Magazine edition: 3-2012

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Learning the hard way: the fight for female education in the developing world

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Learning the hard way: the fight for female education in the developing world

“I think not having education is a kind of disease. Without education you do not exist much – physically yes, but mentally and emotionally, you do not exist.” These are the words of ‘Mama’ Hawa Aden Mohamed, who on 1st October was awarded this year’s Nansen Refugee Prize. They could not have been more prescient. Just over a week later, 14 year-old Malala Yousafzai was shot for campaigning for the right to education for girls in Pakistan.

Hawa Aden Mohamed understands the difference that education can make to a girl’s life. Born in Baidoa, a small town in south-west Somalia, Mohamed’s father made a decision that was unusual in Somalia in the late 1950s: he sent her to school. And Hawa Mohamed has used her education as a force to change the lives of countless other women in Somalia. In 1999 she founded the Galkayo Education Centre for Peace and Development in north-eastern Puntland, which provides secondary education and vocational training to displaced women and girls. The centre - which has helped more than 215,000 people since its creation - is a refuge where victims of abuse and violence can find shelter, safety and the opportunity to rebuild their lives.

More than two decades of conflict have forcibly displaced upwards of two million Somalis, either inside the country or beyond its borders, and last year's famine uprooted an additional half million people. Forced displacement can have a particularly profound impact on girls. They not only lose their normal environment, but are often required to assume more adult responsibilities, including domestic chores and caring for younger children. Too often education is seen as a luxury, or is unavailable for children separated from their communities. In Somalia, where women head up more than half of all households, Mama Hawa’s aim is to empower displaced women and girls to earn their own living and to prepare to play a more active role in Somali society.

Sixteen year-old Muna turned to Mama Hawa for help after becoming separated from her family when she fled fighting in Mogadishu. She had tried to make ends meet selling rainwater on the street, but soon found that young women on their own are at risk of sexual exploitation. “When I started learning at [the centre], my mind opened, I started to understand life,” says Muna. She now has an income making clothes with a sewing machine provided by the centre, which also provides counselling for circumcised women and girls. Every year, around 180 women benefit from these programmes, and many lives are saved.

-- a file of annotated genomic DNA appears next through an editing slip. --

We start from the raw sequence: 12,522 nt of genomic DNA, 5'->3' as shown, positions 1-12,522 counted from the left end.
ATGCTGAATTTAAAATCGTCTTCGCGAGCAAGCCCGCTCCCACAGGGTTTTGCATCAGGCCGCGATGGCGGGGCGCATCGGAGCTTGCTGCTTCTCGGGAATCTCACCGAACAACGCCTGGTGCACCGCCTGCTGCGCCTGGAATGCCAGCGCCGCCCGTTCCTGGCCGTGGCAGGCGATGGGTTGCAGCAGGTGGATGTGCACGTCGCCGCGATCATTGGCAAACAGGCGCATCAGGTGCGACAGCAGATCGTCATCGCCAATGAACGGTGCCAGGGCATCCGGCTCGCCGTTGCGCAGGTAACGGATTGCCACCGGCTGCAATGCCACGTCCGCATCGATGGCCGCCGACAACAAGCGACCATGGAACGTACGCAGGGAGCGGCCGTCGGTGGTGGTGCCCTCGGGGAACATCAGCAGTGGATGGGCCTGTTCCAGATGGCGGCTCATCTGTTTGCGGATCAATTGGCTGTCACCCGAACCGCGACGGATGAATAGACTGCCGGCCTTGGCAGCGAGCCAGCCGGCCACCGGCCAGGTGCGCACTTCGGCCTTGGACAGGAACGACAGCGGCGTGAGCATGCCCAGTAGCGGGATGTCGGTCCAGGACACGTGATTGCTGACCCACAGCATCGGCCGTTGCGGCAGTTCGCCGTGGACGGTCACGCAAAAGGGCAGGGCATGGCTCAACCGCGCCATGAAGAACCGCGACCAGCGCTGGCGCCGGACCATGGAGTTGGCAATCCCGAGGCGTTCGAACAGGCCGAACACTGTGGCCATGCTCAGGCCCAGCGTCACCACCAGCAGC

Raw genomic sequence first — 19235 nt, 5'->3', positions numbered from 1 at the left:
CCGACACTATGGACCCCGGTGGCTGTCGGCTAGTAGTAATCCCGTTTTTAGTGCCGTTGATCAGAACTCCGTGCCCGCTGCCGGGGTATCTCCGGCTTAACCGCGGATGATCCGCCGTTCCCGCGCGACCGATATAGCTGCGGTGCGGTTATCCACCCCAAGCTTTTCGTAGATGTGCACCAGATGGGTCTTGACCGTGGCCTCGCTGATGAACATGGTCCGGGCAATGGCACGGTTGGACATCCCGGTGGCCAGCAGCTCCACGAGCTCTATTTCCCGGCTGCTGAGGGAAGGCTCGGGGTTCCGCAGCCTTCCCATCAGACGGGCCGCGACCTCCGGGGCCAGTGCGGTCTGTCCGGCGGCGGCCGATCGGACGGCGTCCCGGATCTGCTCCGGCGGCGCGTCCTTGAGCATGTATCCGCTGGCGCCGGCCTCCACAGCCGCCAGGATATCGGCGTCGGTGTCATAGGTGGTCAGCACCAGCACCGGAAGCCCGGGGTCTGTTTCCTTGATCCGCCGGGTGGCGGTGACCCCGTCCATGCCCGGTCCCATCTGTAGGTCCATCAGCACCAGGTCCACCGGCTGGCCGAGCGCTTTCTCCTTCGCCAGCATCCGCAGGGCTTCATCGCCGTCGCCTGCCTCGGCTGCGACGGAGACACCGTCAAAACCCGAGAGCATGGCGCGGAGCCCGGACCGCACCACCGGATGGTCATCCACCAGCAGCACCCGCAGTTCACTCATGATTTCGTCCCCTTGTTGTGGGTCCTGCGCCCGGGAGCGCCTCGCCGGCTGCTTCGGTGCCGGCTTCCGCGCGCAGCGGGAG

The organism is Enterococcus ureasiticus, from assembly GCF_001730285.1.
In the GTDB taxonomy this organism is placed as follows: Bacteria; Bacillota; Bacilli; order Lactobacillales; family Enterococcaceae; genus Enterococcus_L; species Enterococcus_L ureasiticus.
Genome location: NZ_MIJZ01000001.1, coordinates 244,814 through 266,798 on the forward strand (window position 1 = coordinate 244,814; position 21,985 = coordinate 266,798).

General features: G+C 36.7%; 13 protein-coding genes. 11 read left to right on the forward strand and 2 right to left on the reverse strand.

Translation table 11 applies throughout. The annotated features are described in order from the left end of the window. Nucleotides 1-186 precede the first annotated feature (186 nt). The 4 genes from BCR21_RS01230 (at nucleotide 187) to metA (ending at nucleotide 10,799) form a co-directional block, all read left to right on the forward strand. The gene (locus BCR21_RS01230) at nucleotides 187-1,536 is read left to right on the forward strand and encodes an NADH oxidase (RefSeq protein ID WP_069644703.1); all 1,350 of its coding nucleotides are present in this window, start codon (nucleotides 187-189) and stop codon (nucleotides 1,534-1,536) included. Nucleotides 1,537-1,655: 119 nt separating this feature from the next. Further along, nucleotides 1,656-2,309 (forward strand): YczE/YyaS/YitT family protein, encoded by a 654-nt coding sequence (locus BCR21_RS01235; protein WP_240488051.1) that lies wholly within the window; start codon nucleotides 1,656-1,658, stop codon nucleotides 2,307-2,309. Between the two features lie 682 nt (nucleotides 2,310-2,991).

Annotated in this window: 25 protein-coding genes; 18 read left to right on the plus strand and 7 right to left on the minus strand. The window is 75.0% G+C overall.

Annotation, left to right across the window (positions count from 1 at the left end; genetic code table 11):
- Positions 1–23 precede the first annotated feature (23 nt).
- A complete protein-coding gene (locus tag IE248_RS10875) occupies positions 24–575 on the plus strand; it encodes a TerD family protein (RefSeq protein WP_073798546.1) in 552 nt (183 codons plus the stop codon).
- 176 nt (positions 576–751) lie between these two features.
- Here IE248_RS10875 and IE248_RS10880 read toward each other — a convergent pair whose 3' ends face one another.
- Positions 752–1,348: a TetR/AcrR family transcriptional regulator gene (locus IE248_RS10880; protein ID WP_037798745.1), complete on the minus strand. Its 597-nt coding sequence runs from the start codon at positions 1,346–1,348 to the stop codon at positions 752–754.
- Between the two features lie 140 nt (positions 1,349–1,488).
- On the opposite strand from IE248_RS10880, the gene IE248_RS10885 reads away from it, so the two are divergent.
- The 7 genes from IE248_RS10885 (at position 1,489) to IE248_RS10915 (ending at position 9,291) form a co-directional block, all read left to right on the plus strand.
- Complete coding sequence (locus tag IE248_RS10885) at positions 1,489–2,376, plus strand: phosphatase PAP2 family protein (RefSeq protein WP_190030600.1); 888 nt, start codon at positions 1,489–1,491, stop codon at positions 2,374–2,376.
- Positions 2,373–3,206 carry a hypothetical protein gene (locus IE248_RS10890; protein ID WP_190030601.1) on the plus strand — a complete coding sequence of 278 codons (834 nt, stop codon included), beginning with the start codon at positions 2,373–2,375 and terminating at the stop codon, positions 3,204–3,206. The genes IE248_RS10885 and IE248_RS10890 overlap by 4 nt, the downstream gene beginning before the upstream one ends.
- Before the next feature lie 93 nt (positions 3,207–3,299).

It was for this outstanding work that Mama Hawa received the Nansen Refugee Award, established in 1954 by the UN High Commissioner for Refugees (UNHCR) to recognise exceptional work on behalf of refugees by an individual or organisation. Mama Hawa will use the $100,000 prize money donated by the governments of Switzerland and Norway to reach out to even more Somali women.

“If women are not given the slightest education, there is no light,” says Mama Hawa, who became a refugee herself in the early 1990s, fleeing first to Kenya, then Canada. “How can you be empowered if you are not educated? Yes, you have a mind, you can talk, you can see what is wrong, what is right, but not really at the level where you can demand your rights.”

For many girls in the developing world, the right to education is still a battleground. But thanks to the courage and visionary work of people like Malala Yousafzai and Mama Hawa, the next generation does not have far to look for inspiration.

Laura Padoan is External Affairs Associate for the United Nations High Commission for Refugees in London.

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